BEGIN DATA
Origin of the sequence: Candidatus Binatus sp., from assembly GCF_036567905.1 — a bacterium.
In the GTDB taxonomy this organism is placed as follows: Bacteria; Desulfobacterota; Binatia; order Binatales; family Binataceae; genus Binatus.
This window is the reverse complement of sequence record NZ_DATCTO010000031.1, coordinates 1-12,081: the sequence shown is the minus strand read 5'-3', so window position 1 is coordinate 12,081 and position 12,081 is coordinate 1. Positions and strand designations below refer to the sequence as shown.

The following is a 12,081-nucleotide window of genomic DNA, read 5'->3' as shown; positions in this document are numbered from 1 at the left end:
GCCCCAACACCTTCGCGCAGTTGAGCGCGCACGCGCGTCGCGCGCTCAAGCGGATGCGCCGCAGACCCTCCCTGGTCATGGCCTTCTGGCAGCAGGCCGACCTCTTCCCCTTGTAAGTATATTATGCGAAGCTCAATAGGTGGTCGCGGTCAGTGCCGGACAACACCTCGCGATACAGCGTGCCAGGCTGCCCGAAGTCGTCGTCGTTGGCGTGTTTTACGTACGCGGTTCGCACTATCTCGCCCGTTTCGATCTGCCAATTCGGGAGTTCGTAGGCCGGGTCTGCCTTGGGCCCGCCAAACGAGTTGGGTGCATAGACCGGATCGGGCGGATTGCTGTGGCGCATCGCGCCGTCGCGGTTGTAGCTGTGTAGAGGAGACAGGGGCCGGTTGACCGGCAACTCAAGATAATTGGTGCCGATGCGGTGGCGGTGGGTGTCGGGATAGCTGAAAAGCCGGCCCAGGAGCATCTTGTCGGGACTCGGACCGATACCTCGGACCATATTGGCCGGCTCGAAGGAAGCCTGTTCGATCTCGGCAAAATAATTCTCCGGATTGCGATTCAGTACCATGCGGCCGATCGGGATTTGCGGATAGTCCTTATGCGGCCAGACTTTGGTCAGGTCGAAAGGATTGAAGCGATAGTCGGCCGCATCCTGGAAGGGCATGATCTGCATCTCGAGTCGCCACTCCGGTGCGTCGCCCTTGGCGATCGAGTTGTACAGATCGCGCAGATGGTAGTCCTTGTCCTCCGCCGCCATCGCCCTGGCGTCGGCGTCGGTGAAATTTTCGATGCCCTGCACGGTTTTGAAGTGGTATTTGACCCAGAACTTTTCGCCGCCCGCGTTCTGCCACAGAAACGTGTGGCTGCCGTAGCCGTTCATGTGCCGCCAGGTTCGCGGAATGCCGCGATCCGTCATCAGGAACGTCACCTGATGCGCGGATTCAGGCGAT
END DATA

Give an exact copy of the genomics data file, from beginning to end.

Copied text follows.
Origin of the sequence: Candidatus Binatus sp., from assembly GCF_036567905.1 — a bacterium.
In the GTDB taxonomy this organism is placed as follows: Bacteria; Desulfobacterota; Binatia; order Binatales; family Binataceae; genus Binatus.
This window is the reverse complement of sequence record NZ_DATCTO010000031.1, coordinates 1-12,081: the sequence shown is the minus strand read 5'-3', so window position 1 is coordinate 12,081 and position 12,081 is coordinate 1. Positions and strand designations below refer to the sequence as shown.

The following is a 12,081-nucleotide window of genomic DNA, read 5'->3' as shown; positions in this document are numbered from 1 at the left end:
GCCCCAACACCTTCGCGCAGTTGAGCGCGCACGCGCGTCGCGCGCTCAAGCGGATGCGCCGCAGACCCTCCCTGGTCATGGCCTTCTGGCAGCAGGCCGACCTCTTCCCCTTGTAAGTATATTATGCGAAGCTCAATAGGTGGTCGCGGTCAGTGCCGGACAACACCTCGCGATACAGCGTGCCAGGCTGCCCGAAGTCGTCGTCGTTGGCGTGTTTTACGTACGCGGTTCGCACTATCTCGCCCGTTTCGATCTGCCAATTCGGGAGTTCGTAGGCCGGGTCTGCCTTGGGCCCGCCAAACGAGTTGGGTGCATAGACCGGATCGGGCGGATTGCTGTGGCGCATCGCGCCGTCGCGGTTGTAGCTGTGTAGAGGAGACAGGGGCCGGTTGACCGGCAACTCAAGATAATTGGTGCCGATGCGGTGGCGGTGGGTGTCGGGATAGCTGAAAAGCCGGCCCAGGAGCATCTTGTCGGGACTCGGACCGATACCTCGGACCATATTGGCCGGCTCGAAGGAAGCCTGTTCGATCTCGGCAAAATAATTCTCCGGATTGCGATTCAGTACCATGCGGCCGATCGGGATTTGCGGATAGTCCTTATGCGGCCAGACTTTGGTCAGGTCGAAAGGATTGAAGCGATAGTCGGCCGCATCCTGGAAGGGCATGATCTGCATCTCGAGTCGCCACTCCGGTGCGTCGCCCTTGGCGATCGAGTTGTACAGATCGCGCAGATGGTAGTCCTTGTCCTCCGCCGCCATCGCCCTGGCGTCGGCGTCGGTGAAATTTTCGATGCCCTGCACGGTTTTGAAGTGGTATTTGACCCAGAACTTTTCGCCGCCCGCGTTCTGCCACAGAAACGTGTGGCTGCCGTAGCCGTTCATGTGCCGCCAGGTTCGCGGAATGCCGCGATCCGTCATCAGGAACGTCACCTGATGCGCGGATTCAGGCGAT